⭐ Kirstine Berg-Sørensen is Associate Professor at the Technical University of Denmark (DTU). She graduated with a Ph.D. from Aarhus University.
⭐ Kirstine has been a member of the KIF Board from 1999 to 2004
Brief description of your work:
I work in the interdisciplinary field of biological physics, and lead a small research group which we call “Magnetic Resonance by Optics”. In particular, we investigate nanodiamonds as sensors inside live, single cells from the immune system. The nanodiamonds are taken up by the cells and thereafter handled with a single beam optical trap (aka optical tweezers). Further, since the nanodiamonds also carry a so-called color defect, a nitrogen-vacancy center, properties inside the cell that can couple to the electron spin of the color defect can be measured – sensed. What is special about the nitrogen-vacancy center in diamond is that the spin-properties can be read out optically, and since spin-1 – spin-1 transitions are involved, magnetic resonance can be probed. I want to couple the nanodiamond based sensing of cellular constituents with the mechanical properties of the cells, in situations where a link between the two is hypothesized.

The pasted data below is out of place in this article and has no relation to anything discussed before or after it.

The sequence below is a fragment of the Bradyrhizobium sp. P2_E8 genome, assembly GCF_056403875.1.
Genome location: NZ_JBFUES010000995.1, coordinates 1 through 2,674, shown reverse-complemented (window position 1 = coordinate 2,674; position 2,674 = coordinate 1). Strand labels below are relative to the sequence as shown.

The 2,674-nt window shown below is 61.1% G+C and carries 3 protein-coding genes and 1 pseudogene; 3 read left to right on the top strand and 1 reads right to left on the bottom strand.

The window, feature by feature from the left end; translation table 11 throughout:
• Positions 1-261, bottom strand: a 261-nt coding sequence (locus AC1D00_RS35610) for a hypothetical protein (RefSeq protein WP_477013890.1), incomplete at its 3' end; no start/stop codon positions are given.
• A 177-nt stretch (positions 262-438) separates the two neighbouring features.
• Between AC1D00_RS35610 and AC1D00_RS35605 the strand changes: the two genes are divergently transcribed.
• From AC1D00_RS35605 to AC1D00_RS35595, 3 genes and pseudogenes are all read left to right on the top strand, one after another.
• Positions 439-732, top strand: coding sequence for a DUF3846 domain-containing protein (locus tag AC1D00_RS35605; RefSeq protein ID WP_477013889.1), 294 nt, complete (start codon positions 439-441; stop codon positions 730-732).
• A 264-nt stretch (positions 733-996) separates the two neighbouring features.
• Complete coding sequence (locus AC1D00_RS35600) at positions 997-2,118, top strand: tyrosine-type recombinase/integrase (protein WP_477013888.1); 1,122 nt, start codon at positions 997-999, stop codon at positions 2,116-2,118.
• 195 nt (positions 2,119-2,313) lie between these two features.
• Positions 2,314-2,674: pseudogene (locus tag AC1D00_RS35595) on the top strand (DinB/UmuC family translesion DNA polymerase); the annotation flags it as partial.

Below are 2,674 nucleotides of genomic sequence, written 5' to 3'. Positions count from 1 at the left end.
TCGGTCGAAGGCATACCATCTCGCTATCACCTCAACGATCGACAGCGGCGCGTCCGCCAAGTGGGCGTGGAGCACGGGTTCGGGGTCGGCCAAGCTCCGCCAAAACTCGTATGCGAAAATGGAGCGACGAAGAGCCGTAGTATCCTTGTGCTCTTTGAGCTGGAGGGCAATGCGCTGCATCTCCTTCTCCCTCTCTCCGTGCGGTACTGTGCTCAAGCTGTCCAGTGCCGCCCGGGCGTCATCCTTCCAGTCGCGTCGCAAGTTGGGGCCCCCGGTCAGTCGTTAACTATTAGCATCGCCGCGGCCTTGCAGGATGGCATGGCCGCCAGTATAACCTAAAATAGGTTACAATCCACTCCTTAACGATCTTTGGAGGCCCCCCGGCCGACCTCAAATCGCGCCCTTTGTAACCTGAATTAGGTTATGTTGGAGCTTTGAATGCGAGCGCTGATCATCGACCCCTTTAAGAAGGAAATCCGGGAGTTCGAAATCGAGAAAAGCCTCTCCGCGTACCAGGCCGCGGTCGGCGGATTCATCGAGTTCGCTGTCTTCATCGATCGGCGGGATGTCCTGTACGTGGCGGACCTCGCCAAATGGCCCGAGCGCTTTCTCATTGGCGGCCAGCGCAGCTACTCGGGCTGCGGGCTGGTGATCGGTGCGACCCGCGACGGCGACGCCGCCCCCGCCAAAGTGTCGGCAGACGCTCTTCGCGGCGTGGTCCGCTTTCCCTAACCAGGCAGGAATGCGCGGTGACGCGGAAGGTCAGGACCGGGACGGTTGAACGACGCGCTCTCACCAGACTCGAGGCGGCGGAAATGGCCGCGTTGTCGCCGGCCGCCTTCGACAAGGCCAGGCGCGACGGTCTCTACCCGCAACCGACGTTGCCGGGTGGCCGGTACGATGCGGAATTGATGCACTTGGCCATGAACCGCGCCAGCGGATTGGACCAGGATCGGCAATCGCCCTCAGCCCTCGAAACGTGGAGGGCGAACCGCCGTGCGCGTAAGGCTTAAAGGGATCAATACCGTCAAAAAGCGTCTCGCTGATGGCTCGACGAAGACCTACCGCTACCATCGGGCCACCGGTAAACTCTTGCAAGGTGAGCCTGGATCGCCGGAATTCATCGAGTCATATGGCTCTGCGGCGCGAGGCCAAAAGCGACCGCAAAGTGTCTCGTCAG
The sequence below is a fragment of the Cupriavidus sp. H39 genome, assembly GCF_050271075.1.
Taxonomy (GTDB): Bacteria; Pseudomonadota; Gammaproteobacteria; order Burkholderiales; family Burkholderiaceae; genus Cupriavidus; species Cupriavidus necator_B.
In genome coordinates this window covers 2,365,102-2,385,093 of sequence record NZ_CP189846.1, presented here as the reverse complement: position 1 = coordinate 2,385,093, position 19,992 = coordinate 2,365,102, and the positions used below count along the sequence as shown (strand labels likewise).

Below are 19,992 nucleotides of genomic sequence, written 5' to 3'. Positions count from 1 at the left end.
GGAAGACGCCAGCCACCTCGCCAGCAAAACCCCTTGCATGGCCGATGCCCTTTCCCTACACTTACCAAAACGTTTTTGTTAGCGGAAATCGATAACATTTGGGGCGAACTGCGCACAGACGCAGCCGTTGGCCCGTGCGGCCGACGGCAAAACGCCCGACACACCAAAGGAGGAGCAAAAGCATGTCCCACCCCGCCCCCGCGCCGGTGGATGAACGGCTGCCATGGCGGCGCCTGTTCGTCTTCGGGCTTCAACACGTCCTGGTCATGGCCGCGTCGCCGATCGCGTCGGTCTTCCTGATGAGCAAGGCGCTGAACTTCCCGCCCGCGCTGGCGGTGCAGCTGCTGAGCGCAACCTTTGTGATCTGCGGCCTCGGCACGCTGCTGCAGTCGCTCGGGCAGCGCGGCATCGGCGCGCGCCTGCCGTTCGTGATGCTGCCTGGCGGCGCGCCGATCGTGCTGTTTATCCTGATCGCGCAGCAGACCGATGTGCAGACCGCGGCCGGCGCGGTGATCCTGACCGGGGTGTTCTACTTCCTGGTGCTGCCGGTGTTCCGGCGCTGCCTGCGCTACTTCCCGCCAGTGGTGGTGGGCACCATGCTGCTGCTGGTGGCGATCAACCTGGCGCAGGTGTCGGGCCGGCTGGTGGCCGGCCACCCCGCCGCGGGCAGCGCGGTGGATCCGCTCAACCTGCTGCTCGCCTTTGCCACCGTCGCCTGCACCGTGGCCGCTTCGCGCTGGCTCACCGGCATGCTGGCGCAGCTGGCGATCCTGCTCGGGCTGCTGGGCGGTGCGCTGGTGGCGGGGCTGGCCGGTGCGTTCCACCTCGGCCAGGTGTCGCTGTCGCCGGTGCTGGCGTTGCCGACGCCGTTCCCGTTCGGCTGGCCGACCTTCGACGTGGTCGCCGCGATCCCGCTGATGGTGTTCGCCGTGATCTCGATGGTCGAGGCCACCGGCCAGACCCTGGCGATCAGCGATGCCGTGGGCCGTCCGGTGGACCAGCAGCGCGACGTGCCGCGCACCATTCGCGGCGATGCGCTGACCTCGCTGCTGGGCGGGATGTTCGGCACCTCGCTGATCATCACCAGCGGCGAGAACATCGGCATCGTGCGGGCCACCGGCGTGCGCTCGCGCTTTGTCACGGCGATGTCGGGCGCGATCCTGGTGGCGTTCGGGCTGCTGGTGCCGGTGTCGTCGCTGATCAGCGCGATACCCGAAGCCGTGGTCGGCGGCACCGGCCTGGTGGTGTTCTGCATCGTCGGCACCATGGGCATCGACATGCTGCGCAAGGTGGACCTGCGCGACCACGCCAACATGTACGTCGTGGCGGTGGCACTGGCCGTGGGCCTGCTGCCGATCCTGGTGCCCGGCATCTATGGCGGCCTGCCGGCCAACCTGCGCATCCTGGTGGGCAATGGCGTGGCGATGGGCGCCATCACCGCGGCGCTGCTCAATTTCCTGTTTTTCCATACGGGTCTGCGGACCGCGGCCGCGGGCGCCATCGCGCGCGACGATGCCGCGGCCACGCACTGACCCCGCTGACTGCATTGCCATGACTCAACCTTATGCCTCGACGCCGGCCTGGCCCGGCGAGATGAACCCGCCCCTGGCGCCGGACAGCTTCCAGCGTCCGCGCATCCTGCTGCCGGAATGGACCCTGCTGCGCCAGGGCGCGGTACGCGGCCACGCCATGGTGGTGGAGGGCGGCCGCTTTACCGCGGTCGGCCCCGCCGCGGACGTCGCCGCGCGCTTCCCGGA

In my group, I have at present two splendid young women working with me, as postdoc and PhD student, respectively.
What is the best career advice you ever got?
Focus on what brings you forward but keep enjoying.
In celebration of KIF’s 30 Anniversary in 2022, we present a lineup of short profiles of some of the former board members who have helped build and shape KIF over the years. These women are excellent role models who show some of the many careers that are possible with a physics background.